History of the Burmese Language

What is Burmese?

The Burmese language is the official language of Myanmar (formally known as Burma). It is part of the Sino-Tibetan language family tree. In 2007, it was spoken as a first language by 33 million people, most of which were the Bamar (Burman) peoples and their related ethnic groups, and as a second language by around 10 million ethnic minorities in Myanmar and its neighbouring countries.

The evolution of Burmese

The ancient forms of Burmese include Old Burmese and Middle Burmese. Old Burmese dates back to the 11th and 16th century (the time between the Pagan and Ava dynasties), while Middle Burmese is from the 16th to the 18th century (Toungoo to early Konbaung dynasties). Modern Burmese has been around since the mid-18th century with word order, grammatical structure and vocabulary remaining almost the same except for some lexical content.

Old Burmese

Old Burmese is believed to derive from the 11th and 12th century stone inscriptions of Pagan, with the earliest evidence of the Burmese alphabet in 1035. As Old Mon held linguistic prestige in the Pagan era, Old Burmese borrowed vast amounts of vocabulary from Pali via the Mon Language. We can see these through loanwords such as the Burmese word for ‘to worship’, ပူဇော် (pūjo), instead of ပူဇာ (pūjā), which it would be in original Pali orthography.

Middle Burmese

The transition to Middle Burmese in the 16th century saw phonological changes as well as orthography. From the 1500s, there was a substantial increase in the population’s literacy rate, which meant that more and more laymen were scribing and ensuring the proliferation of Burmese literature. It was at this time that the Burmese script began using cursive-style circular letters typically used in palm-leaf manuscripts, instead of the traditional square block-form letters used in the earlier Old Burmese period.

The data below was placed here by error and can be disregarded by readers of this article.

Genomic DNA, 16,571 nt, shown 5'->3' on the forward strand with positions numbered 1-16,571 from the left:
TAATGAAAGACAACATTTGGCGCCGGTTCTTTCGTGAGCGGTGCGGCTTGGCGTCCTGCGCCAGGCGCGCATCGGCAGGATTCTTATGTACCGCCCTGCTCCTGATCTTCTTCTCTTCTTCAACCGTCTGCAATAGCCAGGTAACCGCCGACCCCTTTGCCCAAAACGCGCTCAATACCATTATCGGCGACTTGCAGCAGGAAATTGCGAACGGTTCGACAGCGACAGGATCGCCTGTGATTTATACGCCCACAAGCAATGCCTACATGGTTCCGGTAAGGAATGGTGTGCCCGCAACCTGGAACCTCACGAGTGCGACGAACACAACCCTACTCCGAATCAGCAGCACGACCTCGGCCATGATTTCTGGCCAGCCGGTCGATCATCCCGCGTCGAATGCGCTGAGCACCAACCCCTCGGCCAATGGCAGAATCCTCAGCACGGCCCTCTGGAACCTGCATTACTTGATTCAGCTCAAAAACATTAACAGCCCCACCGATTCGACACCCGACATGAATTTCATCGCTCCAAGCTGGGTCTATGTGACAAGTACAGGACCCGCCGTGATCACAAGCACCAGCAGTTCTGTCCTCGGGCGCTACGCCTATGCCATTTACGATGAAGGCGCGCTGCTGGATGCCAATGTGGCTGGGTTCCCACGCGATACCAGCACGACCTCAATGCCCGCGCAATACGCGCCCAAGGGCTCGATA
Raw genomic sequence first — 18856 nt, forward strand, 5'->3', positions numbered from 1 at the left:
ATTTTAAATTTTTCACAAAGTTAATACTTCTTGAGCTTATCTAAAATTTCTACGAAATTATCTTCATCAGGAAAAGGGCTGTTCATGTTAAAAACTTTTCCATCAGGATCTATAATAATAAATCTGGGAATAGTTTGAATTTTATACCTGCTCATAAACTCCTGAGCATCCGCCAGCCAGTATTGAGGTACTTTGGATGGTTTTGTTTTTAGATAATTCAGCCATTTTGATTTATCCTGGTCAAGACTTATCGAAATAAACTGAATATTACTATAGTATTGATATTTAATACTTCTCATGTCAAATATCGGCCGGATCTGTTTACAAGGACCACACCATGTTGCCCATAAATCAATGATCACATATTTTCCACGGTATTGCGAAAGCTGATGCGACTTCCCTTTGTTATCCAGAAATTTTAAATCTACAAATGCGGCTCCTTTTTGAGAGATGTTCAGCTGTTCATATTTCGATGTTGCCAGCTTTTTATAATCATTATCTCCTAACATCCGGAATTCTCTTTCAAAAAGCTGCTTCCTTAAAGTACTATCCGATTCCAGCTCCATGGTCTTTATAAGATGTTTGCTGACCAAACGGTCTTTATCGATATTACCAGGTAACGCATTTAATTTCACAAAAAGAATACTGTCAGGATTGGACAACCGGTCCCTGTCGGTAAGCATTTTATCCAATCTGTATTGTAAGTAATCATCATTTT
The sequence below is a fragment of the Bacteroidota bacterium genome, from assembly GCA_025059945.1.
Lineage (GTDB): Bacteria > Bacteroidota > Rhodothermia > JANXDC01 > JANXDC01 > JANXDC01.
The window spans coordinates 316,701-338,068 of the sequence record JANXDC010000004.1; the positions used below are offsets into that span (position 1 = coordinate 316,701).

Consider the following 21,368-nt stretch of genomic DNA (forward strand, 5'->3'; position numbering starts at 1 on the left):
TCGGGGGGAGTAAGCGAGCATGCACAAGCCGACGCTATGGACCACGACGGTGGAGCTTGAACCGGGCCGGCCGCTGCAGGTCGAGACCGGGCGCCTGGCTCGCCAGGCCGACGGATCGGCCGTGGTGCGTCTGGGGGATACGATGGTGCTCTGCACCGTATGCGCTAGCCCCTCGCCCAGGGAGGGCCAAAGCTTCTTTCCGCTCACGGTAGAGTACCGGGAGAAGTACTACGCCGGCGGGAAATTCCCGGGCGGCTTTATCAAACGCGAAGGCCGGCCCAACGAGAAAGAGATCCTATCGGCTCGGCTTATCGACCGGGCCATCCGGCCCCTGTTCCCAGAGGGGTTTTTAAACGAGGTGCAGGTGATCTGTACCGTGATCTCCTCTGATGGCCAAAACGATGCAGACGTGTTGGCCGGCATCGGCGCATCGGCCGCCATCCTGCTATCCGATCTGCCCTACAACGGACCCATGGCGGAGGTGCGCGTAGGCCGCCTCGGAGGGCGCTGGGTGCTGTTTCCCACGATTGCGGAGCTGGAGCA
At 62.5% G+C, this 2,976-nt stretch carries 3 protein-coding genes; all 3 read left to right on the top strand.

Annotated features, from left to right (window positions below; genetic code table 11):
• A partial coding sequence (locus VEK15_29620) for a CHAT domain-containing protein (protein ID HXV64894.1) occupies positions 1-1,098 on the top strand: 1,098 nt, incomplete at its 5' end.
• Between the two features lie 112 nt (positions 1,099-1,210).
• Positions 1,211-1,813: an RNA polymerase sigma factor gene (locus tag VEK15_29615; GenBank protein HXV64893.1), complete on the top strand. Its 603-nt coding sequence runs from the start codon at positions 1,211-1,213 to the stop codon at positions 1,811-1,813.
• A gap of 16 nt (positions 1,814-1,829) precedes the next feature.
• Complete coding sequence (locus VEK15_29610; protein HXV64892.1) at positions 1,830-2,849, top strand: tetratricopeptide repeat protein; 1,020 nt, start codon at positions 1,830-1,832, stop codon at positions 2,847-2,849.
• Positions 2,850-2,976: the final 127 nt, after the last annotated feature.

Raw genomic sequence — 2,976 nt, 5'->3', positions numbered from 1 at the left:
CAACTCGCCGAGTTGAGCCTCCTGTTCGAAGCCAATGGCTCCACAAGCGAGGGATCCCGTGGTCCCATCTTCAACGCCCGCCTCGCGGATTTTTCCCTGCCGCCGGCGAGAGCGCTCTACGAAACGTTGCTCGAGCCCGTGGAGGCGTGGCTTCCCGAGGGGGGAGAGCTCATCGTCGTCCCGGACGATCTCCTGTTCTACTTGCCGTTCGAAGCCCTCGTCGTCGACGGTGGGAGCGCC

Modern Burmese

Modern Burmese emerged in the mid-18 century at a time when the male literacy rate in Burma was at around 50%. This allowed for the wide circulation of legal and religious texts in the Burmese language, which was not available before. In particular, the presence of Burmese in Buddhist monasteries was a major factor in the language's uniformity.

The expansion of Burmese into Lower Burma coincided with the evolution of Modern Burmese. In the mid-1700s, Mon, which is an Austroasiatic language, dominated Lower Burma and was spoken by the Mon people who lived in the region. The shift from Mon to Burmese was sped up by the fall of the Mon-speaking Restored Hanthawaddy Kingdom in 1757, which was later replaced with the Burmese-speaking Konbaung Dynasty. By 1830, around 90% of the Lower Burmese population identified themselves as Burmese-speaking Bamars. The language shift was down to a combination of population displacement, voluntary changes in self-identification among Mon-Burmese populations, and intermarriage.

Read more about Burmese in our November issue...